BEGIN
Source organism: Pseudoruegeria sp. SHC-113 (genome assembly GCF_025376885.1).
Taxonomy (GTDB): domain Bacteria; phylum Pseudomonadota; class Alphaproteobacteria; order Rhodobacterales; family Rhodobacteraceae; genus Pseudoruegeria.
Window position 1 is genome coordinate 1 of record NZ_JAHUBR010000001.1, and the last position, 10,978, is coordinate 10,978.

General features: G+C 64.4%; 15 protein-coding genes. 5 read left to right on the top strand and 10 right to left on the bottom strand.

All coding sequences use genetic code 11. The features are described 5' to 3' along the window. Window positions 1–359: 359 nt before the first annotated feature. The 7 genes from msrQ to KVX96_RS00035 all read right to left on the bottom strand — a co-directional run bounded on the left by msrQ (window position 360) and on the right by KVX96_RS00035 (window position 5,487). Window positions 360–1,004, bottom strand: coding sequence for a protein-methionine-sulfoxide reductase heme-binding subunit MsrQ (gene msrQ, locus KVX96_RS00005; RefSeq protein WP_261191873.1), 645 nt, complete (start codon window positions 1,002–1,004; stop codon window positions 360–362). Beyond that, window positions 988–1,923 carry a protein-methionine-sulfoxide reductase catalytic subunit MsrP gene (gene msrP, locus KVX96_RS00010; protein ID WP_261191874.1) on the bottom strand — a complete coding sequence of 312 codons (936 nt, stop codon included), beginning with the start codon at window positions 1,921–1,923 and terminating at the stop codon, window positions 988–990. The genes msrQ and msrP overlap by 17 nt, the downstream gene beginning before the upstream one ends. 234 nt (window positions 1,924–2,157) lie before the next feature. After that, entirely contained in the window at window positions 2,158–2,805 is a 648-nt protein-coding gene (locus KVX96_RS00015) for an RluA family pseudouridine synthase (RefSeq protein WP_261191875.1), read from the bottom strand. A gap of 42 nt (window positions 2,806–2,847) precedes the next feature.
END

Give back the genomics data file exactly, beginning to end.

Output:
Source organism: Pseudoruegeria sp. SHC-113 (genome assembly GCF_025376885.1).
Taxonomy (GTDB): domain Bacteria; phylum Pseudomonadota; class Alphaproteobacteria; order Rhodobacterales; family Rhodobacteraceae; genus Pseudoruegeria.
Window position 1 is genome coordinate 1 of record NZ_JAHUBR010000001.1, and the last position, 10,978, is coordinate 10,978.

General features: G+C 64.4%; 15 protein-coding genes. 5 read left to right on the top strand and 10 right to left on the bottom strand.

All coding sequences use genetic code 11. The features are described 5' to 3' along the window. Window positions 1–359: 359 nt before the first annotated feature. The 7 genes from msrQ to KVX96_RS00035 all read right to left on the bottom strand — a co-directional run bounded on the left by msrQ (window position 360) and on the right by KVX96_RS00035 (window position 5,487). Window positions 360–1,004, bottom strand: coding sequence for a protein-methionine-sulfoxide reductase heme-binding subunit MsrQ (gene msrQ, locus KVX96_RS00005; RefSeq protein WP_261191873.1), 645 nt, complete (start codon window positions 1,002–1,004; stop codon window positions 360–362). Beyond that, window positions 988–1,923 carry a protein-methionine-sulfoxide reductase catalytic subunit MsrP gene (gene msrP, locus KVX96_RS00010; protein ID WP_261191874.1) on the bottom strand — a complete coding sequence of 312 codons (936 nt, stop codon included), beginning with the start codon at window positions 1,921–1,923 and terminating at the stop codon, window positions 988–990. The genes msrQ and msrP overlap by 17 nt, the downstream gene beginning before the upstream one ends. 234 nt (window positions 1,924–2,157) lie before the next feature. After that, entirely contained in the window at window positions 2,158–2,805 is a 648-nt protein-coding gene (locus KVX96_RS00015) for an RluA family pseudouridine synthase (RefSeq protein WP_261191875.1), read from the bottom strand. A gap of 42 nt (window positions 2,806–2,847) precedes the next feature.